Death is part of life

by Christina on April 13, 2011

“Physicians are trained that death is failure. Our entire western system of hospital-based training tells us to avoid letting people die. This is not the same in other parts of the world where death is considered a natural occurrence, not a feared event.

These conversations make physicians feel like failures, especially if the diagnosis is a bad one. I am encouraging my colleagues to relax this concept and realize that death is a part of life. This is not an easy task as most physicians have been indoctrinated towards life “over all” for many years. If death is failure, then we fail royally every day!”

~Lee Lipsenthal

More here.

{ 2 comments… read them below or add one }

John April 14, 2011 at 3:36 pm

As children we look forward to leaving home by dreaming of our life after living with our family of origin, to colleges, jobs, relationships,, and when our children dream of leaving home we also share their dreams of the life after,,, and as we approach an understanding of death most people (http://www.adherents.com/Religions_By_Adherents.html) take on a delusion of understanding what is after,, with very little dialog of what must be one of our life’s biggest unknowns, and a fear of thinking that it is a real possibility that death is just a “Maha Ending”. It seems our nature is to overcome our fears by looking forward to something we judge as a good event, and avert from the discomfort of an unknown. Vipassana seems to highlight this effect where we let go of future goodness to continually be in each present moment, which is at first, very uncomfortable, but eventually becomes freeing and joyfull…Our yogic principle of searching for Satya (Truth) encourages us to search these things out… It seems that expanding our awareness of what death possibly means, may actually increase our respect for, and therefore joy of life,, and help to fulfill our quest to respect the beauty of each moment in this life…We can only feel great respect and compassion for those healers and caregivers reaching out to help the ill, and risk taking on this uncomfortable world of uncertainty that we seldom embrace…Guruji would often inspire by saying in his very cute Kannada accent “No Fearing!” Thank you for this important vibe of awareness…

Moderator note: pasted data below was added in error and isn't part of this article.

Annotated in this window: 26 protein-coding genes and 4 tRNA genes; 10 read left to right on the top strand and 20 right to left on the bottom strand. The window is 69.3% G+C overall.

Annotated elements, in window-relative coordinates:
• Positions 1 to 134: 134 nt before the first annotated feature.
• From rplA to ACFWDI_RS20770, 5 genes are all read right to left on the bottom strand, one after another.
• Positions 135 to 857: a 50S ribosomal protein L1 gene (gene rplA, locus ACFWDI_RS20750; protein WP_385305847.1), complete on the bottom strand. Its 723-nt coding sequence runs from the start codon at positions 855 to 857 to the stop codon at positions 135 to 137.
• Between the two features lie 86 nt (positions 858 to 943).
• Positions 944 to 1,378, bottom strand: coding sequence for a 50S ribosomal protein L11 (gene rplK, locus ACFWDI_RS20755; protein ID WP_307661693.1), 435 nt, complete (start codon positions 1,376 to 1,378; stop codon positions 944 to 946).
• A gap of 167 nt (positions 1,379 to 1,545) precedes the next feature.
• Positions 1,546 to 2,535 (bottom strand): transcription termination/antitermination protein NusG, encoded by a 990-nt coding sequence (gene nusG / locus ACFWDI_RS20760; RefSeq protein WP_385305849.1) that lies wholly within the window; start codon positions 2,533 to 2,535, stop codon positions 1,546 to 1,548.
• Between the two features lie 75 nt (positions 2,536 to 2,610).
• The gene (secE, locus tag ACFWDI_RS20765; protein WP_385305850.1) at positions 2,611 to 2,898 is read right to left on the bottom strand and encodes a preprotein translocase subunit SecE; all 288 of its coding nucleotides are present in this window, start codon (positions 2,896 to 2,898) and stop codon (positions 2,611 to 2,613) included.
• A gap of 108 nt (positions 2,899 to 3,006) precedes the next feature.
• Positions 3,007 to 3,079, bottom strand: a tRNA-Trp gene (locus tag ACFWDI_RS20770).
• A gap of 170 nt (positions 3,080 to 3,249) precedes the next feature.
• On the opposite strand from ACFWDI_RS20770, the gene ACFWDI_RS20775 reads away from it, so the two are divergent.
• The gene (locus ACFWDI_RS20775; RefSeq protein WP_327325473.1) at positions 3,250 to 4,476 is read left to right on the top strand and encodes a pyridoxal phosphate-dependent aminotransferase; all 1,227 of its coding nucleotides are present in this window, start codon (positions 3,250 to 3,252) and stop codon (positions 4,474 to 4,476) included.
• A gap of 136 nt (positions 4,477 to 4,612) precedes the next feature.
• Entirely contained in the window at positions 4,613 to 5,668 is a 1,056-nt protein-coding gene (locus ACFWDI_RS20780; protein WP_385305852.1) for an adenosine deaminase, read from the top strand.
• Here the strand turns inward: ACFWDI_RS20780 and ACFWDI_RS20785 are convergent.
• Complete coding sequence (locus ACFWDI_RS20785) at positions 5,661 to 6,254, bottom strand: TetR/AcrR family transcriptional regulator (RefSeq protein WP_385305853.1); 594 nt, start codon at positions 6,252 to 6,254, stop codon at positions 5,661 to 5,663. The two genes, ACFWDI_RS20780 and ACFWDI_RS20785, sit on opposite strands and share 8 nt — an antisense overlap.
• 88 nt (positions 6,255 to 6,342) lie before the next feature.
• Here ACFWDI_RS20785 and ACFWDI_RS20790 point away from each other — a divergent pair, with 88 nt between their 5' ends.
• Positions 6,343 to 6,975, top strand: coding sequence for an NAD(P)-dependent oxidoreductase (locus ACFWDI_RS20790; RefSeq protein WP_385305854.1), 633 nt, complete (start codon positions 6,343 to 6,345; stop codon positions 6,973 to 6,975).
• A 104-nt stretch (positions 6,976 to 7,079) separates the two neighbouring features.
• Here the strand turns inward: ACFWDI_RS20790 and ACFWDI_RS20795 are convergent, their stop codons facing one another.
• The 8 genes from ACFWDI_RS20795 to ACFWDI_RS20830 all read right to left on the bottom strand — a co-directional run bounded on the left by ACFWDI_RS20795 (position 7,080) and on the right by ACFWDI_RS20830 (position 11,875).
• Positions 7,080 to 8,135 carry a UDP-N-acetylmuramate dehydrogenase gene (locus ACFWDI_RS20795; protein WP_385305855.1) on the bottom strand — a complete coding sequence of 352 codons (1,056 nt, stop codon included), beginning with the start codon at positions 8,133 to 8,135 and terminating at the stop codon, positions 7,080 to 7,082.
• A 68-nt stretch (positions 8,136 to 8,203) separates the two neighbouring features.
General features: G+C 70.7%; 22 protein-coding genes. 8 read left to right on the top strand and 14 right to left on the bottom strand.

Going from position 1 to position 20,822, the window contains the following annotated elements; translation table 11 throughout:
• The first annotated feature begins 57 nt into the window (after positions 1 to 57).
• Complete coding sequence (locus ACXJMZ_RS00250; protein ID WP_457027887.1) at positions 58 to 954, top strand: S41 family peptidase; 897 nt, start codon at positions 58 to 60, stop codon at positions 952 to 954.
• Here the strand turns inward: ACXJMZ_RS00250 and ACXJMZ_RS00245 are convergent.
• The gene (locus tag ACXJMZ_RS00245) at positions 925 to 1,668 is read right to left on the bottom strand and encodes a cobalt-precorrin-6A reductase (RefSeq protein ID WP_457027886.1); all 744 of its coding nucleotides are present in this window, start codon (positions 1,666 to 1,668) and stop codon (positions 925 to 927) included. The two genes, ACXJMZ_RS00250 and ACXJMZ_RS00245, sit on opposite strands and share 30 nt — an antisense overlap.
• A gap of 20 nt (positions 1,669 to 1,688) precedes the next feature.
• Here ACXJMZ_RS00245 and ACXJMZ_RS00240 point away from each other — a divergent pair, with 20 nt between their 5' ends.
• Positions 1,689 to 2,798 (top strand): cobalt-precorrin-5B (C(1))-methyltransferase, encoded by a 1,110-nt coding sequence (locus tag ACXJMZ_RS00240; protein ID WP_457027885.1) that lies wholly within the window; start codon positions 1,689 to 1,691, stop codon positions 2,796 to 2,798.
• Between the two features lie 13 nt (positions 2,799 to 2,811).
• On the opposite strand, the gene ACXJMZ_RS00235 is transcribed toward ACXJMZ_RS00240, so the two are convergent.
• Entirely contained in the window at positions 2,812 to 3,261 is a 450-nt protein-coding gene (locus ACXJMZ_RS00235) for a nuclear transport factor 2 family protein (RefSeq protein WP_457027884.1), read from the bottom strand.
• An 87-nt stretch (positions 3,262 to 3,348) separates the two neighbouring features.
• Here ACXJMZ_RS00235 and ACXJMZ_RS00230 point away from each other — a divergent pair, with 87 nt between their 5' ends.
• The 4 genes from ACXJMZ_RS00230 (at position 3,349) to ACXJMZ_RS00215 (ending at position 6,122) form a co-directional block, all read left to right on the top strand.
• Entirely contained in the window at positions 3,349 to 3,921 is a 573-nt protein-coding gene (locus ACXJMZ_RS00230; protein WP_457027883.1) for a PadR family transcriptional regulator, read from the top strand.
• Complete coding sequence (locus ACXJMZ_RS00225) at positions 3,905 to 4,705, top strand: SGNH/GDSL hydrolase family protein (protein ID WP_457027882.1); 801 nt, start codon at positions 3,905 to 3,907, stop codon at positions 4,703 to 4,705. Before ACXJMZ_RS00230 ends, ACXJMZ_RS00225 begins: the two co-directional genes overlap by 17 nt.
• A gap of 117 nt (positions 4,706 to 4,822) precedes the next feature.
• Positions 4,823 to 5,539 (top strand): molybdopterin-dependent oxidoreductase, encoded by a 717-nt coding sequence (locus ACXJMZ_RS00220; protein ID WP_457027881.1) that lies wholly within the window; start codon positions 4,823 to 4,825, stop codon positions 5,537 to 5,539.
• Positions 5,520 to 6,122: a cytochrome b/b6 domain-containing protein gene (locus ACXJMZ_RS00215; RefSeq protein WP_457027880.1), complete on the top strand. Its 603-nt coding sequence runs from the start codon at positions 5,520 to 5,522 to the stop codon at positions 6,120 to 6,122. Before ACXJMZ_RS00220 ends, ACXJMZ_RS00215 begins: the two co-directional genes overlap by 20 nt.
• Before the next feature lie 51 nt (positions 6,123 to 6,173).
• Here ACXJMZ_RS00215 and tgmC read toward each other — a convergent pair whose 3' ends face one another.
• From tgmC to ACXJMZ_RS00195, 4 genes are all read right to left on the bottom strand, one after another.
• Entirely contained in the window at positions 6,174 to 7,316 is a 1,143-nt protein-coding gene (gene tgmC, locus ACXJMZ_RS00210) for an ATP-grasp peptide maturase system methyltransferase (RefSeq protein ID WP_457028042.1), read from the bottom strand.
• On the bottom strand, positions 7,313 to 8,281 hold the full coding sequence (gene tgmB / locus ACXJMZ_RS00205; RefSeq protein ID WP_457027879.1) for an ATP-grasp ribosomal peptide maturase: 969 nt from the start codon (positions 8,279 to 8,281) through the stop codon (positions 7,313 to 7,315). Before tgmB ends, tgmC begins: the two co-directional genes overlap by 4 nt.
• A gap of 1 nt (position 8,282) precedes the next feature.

Reply

Christina April 19, 2011 at 12:10 am

John, thank you for this. I’ve been thinking a lot about what you wrote. Yes, we are all so afraid of the unknown, and yes, we do many different things to distract ourselves from being here now. Thank you for your thoughts and your presence…

Reply

Leave a Comment

Previous post:

Next post: